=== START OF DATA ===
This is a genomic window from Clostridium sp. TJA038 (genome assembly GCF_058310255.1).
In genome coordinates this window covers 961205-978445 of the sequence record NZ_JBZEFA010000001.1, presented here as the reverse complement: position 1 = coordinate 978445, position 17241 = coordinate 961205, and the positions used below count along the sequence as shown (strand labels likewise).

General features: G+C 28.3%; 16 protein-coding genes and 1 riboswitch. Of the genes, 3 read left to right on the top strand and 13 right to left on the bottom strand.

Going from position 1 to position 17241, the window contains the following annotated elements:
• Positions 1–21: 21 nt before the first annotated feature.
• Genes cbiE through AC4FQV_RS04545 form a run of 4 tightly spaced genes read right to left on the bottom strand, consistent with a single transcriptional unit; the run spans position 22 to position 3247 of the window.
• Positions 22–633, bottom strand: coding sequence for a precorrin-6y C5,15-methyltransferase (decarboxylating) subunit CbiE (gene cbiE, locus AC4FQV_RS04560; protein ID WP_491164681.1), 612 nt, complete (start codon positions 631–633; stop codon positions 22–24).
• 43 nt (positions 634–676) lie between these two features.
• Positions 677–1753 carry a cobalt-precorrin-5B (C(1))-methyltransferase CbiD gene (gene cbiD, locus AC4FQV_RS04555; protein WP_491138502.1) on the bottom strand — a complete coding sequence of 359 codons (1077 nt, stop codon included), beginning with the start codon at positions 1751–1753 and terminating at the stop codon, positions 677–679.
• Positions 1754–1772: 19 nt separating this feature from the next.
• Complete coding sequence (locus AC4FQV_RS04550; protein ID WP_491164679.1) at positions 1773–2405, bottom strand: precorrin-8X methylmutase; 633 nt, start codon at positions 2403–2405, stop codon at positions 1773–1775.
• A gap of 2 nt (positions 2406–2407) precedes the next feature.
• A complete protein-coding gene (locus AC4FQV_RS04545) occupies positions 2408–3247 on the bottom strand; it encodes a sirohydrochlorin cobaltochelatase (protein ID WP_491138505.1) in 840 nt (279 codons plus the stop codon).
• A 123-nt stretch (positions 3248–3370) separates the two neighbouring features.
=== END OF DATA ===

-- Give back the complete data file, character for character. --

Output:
This is a genomic window from Clostridium sp. TJA038 (genome assembly GCF_058310255.1).
In genome coordinates this window covers 961205-978445 of the sequence record NZ_JBZEFA010000001.1, presented here as the reverse complement: position 1 = coordinate 978445, position 17241 = coordinate 961205, and the positions used below count along the sequence as shown (strand labels likewise).

General features: G+C 28.3%; 16 protein-coding genes and 1 riboswitch. Of the genes, 3 read left to right on the top strand and 13 right to left on the bottom strand.

Going from position 1 to position 17241, the window contains the following annotated elements:
• Positions 1–21: 21 nt before the first annotated feature.
• Genes cbiE through AC4FQV_RS04545 form a run of 4 tightly spaced genes read right to left on the bottom strand, consistent with a single transcriptional unit; the run spans position 22 to position 3247 of the window.
• Positions 22–633, bottom strand: coding sequence for a precorrin-6y C5,15-methyltransferase (decarboxylating) subunit CbiE (gene cbiE, locus AC4FQV_RS04560; protein ID WP_491164681.1), 612 nt, complete (start codon positions 631–633; stop codon positions 22–24).
• 43 nt (positions 634–676) lie between these two features.
• Positions 677–1753 carry a cobalt-precorrin-5B (C(1))-methyltransferase CbiD gene (gene cbiD, locus AC4FQV_RS04555; protein WP_491138502.1) on the bottom strand — a complete coding sequence of 359 codons (1077 nt, stop codon included), beginning with the start codon at positions 1751–1753 and terminating at the stop codon, positions 677–679.
• Positions 1754–1772: 19 nt separating this feature from the next.
• Complete coding sequence (locus AC4FQV_RS04550; protein ID WP_491164679.1) at positions 1773–2405, bottom strand: precorrin-8X methylmutase; 633 nt, start codon at positions 2403–2405, stop codon at positions 1773–1775.
• A gap of 2 nt (positions 2406–2407) precedes the next feature.
• A complete protein-coding gene (locus AC4FQV_RS04545) occupies positions 2408–3247 on the bottom strand; it encodes a sirohydrochlorin cobaltochelatase (protein ID WP_491138505.1) in 840 nt (279 codons plus the stop codon).
• A 123-nt stretch (positions 3248–3370) separates the two neighbouring features.